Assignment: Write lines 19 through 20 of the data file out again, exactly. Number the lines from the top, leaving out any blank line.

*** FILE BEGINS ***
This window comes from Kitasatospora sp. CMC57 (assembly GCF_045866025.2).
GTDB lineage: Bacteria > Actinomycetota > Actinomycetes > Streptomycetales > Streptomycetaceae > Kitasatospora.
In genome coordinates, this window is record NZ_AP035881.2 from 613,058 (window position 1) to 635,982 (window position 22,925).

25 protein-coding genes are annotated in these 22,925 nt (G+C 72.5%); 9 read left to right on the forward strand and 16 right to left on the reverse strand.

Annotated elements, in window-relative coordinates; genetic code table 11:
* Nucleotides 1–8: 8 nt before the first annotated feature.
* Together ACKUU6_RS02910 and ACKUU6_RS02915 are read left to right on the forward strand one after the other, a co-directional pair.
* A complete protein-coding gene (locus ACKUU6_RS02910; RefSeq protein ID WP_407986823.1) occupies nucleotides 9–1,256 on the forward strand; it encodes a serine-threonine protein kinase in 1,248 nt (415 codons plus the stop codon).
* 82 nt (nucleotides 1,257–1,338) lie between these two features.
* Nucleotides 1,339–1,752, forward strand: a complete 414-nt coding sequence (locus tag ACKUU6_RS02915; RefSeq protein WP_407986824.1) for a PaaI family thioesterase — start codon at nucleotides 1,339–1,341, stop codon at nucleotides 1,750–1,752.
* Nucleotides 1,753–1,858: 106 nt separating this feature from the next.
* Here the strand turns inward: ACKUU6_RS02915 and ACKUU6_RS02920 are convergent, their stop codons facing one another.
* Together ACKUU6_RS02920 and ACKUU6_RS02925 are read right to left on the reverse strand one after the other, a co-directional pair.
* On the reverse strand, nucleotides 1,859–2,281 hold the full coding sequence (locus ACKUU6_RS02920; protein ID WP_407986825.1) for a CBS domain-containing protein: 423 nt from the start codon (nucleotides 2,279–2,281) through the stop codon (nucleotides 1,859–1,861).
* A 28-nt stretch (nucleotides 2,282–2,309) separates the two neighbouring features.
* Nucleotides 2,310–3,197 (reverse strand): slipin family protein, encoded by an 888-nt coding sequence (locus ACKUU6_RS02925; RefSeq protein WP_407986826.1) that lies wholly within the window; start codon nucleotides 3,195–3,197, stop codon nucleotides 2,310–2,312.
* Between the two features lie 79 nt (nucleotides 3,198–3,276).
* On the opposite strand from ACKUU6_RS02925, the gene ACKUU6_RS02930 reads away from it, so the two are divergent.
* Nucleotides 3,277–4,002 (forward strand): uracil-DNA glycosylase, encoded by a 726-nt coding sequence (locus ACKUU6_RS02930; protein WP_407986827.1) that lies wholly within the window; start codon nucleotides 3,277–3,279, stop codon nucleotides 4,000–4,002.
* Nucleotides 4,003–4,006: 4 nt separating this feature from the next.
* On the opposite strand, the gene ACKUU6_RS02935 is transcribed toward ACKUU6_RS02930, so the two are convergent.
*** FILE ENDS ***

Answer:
* Nucleotides 3,277–4,002 (forward strand): uracil-DNA glycosylase, encoded by a 726-nt coding sequence (locus ACKUU6_RS02930; protein WP_407986827.1) that lies wholly within the window; start codon nucleotides 3,277–3,279, stop codon nucleotides 4,000–4,002.
* Nucleotides 4,003–4,006: 4 nt separating this feature from the next.